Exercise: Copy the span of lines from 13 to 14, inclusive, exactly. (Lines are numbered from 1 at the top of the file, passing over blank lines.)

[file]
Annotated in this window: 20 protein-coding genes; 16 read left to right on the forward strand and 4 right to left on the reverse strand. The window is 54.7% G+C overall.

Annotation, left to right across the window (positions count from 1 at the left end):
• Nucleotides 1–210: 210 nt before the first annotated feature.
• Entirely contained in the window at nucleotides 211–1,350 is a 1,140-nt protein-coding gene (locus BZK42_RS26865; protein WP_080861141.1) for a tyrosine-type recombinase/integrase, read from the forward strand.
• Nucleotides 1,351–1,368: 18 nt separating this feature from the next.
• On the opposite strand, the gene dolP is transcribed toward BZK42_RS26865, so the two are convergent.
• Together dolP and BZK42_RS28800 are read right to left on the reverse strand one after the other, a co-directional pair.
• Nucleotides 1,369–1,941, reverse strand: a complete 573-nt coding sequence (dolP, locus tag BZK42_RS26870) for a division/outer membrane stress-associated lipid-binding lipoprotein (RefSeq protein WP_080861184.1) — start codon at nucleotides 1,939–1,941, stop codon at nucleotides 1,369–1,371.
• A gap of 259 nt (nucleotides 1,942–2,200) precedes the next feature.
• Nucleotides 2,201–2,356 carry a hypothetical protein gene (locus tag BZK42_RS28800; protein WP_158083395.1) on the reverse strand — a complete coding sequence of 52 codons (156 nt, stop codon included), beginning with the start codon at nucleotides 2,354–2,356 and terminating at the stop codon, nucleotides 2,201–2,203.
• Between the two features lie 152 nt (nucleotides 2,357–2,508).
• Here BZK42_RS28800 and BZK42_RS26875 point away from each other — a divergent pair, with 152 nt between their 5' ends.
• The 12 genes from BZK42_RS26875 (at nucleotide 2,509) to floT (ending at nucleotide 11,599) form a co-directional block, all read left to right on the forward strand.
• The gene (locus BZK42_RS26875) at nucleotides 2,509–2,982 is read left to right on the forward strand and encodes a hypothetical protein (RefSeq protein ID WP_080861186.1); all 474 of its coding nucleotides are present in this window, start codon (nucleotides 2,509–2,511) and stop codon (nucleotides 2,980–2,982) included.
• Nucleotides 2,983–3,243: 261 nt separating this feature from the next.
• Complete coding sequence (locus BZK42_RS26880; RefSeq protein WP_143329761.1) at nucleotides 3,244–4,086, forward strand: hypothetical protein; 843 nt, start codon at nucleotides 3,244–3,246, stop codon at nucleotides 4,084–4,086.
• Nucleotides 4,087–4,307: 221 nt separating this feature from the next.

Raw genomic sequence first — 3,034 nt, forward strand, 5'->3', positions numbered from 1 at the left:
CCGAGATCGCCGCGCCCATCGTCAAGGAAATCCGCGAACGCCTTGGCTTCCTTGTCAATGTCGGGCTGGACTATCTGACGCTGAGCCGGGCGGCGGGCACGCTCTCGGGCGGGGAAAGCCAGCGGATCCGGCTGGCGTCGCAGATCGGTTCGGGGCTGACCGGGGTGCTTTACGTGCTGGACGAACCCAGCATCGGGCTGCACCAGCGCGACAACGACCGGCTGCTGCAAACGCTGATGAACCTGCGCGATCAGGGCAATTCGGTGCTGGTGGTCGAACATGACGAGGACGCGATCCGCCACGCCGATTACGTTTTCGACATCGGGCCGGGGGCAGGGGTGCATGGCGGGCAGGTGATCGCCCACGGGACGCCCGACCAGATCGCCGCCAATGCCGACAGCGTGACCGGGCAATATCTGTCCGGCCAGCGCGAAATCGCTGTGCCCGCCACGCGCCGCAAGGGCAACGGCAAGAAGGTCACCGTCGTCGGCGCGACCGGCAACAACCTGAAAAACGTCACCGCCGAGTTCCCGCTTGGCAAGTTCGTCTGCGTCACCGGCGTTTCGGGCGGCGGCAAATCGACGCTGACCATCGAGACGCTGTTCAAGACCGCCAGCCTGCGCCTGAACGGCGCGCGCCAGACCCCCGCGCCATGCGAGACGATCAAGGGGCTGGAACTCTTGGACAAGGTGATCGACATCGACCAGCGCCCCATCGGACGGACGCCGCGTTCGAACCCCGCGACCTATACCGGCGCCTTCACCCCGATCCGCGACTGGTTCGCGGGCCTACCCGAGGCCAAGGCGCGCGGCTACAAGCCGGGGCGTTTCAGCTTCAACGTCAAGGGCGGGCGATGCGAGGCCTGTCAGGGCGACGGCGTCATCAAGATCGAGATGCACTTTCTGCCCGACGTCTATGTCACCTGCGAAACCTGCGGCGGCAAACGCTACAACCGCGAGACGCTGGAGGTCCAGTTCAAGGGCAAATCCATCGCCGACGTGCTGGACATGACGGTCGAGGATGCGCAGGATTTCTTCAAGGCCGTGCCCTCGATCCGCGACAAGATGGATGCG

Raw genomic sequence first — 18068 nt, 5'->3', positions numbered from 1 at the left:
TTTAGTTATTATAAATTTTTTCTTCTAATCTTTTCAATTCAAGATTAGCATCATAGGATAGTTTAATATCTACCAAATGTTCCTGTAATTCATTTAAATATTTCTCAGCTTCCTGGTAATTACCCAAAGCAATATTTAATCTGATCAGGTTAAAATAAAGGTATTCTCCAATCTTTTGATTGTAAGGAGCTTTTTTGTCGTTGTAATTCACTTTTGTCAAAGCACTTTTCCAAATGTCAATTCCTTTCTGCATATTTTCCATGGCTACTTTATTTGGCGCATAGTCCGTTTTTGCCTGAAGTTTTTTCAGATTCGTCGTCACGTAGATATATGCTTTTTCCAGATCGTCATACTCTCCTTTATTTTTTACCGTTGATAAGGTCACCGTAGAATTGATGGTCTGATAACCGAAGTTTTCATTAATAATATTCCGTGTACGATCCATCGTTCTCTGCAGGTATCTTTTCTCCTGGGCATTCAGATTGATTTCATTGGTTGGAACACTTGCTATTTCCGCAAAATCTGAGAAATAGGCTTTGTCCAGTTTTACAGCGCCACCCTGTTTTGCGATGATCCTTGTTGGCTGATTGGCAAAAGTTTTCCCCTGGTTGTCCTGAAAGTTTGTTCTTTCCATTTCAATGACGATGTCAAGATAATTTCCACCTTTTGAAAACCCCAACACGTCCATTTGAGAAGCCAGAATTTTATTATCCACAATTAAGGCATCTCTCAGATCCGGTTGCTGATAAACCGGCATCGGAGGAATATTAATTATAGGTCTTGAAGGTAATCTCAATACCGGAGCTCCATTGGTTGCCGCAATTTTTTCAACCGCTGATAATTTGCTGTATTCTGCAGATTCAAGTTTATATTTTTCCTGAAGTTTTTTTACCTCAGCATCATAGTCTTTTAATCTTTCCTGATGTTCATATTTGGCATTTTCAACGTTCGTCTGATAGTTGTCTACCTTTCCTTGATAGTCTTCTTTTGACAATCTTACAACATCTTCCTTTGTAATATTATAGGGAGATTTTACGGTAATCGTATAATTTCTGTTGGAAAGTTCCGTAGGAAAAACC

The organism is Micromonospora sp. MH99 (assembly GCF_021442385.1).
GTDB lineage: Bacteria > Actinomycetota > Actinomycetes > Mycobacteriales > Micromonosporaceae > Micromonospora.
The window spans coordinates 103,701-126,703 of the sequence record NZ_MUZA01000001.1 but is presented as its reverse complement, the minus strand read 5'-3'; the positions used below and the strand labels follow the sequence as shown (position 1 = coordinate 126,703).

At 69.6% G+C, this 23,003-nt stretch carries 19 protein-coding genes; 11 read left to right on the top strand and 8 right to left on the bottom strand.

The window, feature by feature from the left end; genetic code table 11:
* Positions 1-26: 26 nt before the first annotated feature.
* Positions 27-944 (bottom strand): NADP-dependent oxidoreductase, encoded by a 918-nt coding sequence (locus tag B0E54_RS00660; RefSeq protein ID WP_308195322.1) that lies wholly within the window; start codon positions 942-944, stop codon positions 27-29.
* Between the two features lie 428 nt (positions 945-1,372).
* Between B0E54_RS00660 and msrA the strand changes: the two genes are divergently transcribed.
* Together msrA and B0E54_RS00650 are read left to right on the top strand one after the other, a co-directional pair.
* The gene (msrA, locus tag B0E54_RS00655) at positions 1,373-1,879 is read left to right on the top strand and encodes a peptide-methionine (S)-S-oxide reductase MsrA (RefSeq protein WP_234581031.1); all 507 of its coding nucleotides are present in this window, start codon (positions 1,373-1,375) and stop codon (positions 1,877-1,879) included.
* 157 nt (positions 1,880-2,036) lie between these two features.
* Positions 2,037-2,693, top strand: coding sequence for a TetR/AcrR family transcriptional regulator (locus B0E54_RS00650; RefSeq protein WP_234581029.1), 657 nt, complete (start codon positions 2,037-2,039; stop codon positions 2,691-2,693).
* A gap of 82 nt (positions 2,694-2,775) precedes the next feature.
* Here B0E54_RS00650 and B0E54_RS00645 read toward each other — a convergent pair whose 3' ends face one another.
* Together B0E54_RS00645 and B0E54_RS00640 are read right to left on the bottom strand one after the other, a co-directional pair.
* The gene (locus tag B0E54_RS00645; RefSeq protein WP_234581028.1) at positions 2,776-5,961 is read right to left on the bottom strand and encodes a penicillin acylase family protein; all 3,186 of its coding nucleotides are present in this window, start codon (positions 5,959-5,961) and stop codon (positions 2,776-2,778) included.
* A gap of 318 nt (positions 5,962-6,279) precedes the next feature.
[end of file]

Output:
• The 12 genes from BZK42_RS26875 (at nucleotide 2,509) to floT (ending at nucleotide 11,599) form a co-directional block, all read left to right on the forward strand.
• The gene (locus BZK42_RS26875) at nucleotides 2,509–2,982 is read left to right on the forward strand and encodes a hypothetical protein (RefSeq protein ID WP_080861186.1); all 474 of its coding nucleotides are present in this window, start codon (nucleotides 2,509–2,511) and stop codon (nucleotides 2,980–2,982) included.